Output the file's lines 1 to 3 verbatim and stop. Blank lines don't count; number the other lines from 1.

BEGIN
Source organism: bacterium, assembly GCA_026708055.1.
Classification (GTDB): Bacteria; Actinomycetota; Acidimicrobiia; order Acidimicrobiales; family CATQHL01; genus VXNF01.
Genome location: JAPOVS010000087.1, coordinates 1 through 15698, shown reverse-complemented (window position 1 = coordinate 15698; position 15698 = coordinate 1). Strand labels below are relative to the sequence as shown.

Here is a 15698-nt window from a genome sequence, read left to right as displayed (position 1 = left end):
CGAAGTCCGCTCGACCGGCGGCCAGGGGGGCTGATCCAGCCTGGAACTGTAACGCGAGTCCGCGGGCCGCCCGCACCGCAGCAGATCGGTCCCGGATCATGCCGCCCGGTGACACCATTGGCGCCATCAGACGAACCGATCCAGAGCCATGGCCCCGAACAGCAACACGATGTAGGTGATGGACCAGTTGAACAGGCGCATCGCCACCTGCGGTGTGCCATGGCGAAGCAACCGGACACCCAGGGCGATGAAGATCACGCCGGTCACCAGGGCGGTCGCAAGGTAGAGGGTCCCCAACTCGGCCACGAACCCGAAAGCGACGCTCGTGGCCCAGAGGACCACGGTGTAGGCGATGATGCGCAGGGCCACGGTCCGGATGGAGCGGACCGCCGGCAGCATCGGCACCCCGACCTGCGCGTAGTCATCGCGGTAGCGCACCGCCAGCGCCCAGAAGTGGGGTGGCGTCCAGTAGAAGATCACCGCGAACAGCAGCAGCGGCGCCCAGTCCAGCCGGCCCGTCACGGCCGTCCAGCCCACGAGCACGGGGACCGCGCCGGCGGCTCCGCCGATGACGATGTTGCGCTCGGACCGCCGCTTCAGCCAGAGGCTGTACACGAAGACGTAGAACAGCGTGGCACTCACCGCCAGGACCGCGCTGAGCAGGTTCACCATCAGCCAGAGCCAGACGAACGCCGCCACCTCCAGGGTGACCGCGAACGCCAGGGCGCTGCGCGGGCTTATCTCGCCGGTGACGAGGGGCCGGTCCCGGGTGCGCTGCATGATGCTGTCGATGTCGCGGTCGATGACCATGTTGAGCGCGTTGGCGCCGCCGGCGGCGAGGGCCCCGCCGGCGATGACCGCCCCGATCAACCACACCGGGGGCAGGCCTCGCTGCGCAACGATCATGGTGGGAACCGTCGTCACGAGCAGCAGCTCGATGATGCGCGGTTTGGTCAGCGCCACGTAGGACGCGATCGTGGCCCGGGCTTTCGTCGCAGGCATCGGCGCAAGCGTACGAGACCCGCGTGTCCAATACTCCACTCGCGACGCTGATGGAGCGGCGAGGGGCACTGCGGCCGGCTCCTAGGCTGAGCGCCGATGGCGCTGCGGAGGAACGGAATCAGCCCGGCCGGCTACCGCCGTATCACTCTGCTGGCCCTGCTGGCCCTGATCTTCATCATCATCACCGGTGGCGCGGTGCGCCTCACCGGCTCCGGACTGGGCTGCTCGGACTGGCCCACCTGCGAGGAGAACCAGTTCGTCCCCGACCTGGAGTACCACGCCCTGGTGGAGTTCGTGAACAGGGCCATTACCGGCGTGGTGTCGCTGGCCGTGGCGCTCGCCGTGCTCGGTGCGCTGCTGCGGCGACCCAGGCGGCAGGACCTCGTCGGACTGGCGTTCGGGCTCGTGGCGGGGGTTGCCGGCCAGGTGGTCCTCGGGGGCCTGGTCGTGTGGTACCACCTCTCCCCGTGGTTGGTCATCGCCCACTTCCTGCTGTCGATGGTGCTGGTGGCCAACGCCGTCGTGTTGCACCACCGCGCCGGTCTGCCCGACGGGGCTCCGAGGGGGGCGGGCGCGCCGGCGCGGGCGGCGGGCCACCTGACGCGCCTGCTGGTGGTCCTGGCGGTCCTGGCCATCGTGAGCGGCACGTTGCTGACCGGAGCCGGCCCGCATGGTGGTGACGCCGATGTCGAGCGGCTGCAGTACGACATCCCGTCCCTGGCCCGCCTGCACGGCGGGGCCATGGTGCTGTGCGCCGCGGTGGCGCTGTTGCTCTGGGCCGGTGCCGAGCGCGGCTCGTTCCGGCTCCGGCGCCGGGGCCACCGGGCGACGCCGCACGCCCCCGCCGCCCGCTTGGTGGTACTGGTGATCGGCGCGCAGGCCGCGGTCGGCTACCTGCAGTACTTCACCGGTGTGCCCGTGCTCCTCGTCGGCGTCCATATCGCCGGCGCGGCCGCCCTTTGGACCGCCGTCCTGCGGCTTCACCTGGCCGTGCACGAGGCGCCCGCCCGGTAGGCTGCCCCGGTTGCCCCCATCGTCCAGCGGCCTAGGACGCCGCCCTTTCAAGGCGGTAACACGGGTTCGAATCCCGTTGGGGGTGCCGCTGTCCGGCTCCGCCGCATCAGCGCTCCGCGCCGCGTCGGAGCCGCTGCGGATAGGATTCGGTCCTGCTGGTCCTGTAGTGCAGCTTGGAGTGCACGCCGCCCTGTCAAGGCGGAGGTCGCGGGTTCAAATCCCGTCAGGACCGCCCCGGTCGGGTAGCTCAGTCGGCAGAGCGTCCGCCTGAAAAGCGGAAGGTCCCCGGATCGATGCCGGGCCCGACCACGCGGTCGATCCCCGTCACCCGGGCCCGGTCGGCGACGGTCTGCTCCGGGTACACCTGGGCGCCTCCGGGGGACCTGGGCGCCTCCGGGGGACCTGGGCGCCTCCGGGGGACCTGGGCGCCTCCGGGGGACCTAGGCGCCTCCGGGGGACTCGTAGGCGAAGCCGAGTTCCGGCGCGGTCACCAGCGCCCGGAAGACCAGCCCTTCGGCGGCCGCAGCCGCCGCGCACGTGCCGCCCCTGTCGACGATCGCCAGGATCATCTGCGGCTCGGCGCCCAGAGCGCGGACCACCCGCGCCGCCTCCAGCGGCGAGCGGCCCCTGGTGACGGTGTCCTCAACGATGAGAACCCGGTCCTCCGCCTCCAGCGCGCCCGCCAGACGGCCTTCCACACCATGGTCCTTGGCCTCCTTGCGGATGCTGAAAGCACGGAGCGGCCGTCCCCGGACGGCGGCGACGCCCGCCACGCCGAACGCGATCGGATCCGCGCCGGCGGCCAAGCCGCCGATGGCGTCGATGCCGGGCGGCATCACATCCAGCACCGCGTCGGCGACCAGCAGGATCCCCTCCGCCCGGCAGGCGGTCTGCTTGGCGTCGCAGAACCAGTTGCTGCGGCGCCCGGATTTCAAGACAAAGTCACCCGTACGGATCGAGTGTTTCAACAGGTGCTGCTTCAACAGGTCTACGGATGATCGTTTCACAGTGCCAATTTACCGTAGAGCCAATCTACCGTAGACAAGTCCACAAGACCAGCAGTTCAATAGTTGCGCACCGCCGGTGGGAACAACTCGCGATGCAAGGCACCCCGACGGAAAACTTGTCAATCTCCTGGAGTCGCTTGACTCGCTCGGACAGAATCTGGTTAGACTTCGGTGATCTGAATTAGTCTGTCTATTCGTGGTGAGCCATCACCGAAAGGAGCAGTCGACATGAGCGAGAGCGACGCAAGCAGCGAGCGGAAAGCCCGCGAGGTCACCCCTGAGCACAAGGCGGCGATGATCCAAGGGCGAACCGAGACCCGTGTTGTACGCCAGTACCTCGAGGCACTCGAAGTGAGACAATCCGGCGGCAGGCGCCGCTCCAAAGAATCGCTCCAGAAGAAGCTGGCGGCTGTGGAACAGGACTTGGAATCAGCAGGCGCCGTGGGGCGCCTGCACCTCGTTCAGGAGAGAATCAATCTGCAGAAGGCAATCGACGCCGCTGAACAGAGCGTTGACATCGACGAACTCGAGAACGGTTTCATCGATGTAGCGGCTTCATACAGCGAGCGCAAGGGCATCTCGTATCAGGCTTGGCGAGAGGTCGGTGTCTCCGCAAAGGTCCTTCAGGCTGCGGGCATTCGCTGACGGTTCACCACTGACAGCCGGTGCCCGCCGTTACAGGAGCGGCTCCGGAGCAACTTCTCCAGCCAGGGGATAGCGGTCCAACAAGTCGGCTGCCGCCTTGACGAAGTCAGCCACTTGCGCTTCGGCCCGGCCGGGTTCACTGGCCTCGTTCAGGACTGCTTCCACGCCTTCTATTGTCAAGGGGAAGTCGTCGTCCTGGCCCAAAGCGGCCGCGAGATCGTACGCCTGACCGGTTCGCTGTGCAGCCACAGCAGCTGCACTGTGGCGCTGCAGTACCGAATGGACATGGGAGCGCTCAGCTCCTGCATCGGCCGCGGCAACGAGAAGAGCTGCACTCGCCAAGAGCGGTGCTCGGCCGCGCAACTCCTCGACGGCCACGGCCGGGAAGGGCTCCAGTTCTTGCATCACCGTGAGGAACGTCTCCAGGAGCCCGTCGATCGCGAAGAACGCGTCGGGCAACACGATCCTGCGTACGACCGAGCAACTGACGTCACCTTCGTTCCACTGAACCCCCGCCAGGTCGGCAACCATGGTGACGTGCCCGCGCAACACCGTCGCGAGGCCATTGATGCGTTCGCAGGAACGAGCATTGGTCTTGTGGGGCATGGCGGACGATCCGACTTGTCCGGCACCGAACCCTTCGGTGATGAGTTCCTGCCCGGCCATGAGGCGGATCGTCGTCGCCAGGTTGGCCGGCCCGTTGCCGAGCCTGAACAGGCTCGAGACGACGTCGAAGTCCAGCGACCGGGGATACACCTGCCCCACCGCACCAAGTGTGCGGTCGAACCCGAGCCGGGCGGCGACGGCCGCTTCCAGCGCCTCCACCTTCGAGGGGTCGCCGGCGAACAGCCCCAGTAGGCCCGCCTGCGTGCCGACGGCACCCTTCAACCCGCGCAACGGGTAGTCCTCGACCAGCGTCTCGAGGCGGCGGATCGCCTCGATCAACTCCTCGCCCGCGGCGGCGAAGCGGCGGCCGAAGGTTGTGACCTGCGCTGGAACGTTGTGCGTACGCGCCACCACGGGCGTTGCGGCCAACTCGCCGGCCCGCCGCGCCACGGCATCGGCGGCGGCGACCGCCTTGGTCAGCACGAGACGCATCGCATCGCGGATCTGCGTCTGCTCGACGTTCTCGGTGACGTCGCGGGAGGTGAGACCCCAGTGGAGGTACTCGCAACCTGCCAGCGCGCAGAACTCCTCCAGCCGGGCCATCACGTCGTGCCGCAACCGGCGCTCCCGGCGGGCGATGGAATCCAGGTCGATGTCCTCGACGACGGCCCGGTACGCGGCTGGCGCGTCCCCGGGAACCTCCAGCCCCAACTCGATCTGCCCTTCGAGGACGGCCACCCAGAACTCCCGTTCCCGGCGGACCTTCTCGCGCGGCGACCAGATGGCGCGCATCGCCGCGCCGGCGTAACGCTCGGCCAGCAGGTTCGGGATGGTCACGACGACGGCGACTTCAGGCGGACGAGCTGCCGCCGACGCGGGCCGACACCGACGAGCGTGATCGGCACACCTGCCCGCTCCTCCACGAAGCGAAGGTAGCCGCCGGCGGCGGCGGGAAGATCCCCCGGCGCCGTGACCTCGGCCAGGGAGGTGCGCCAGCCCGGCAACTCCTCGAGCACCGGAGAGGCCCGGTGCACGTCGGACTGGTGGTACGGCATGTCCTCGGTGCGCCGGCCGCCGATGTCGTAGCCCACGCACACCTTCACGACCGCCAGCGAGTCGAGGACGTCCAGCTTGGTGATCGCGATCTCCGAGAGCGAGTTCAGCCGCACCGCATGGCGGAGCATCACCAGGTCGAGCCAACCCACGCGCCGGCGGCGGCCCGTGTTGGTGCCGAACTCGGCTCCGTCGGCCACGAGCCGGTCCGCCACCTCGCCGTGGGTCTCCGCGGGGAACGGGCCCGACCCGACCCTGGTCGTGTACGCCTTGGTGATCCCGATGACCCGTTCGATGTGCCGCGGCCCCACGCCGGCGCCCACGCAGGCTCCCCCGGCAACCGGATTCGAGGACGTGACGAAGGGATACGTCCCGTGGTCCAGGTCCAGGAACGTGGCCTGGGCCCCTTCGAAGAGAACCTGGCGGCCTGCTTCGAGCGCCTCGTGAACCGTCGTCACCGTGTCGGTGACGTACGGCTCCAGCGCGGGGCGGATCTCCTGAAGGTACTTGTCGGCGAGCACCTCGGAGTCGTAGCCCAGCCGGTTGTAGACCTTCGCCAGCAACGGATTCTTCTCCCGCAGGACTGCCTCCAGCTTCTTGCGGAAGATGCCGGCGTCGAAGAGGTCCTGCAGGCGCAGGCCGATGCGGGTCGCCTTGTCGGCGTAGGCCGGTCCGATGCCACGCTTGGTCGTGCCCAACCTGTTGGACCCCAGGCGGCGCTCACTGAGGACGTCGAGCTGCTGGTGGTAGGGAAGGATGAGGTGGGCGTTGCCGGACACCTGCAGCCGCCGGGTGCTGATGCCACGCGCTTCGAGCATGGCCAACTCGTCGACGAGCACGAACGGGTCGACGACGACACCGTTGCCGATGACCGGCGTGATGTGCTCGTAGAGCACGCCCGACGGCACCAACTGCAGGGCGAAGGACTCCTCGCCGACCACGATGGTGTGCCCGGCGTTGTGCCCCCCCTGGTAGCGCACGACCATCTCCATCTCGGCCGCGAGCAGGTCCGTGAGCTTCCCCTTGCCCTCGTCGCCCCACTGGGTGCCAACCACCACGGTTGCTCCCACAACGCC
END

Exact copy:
Source organism: bacterium, assembly GCA_026708055.1.
Classification (GTDB): Bacteria; Actinomycetota; Acidimicrobiia; order Acidimicrobiales; family CATQHL01; genus VXNF01.
Genome location: JAPOVS010000087.1, coordinates 1 through 15698, shown reverse-complemented (window position 1 = coordinate 15698; position 15698 = coordinate 1). Strand labels below are relative to the sequence as shown.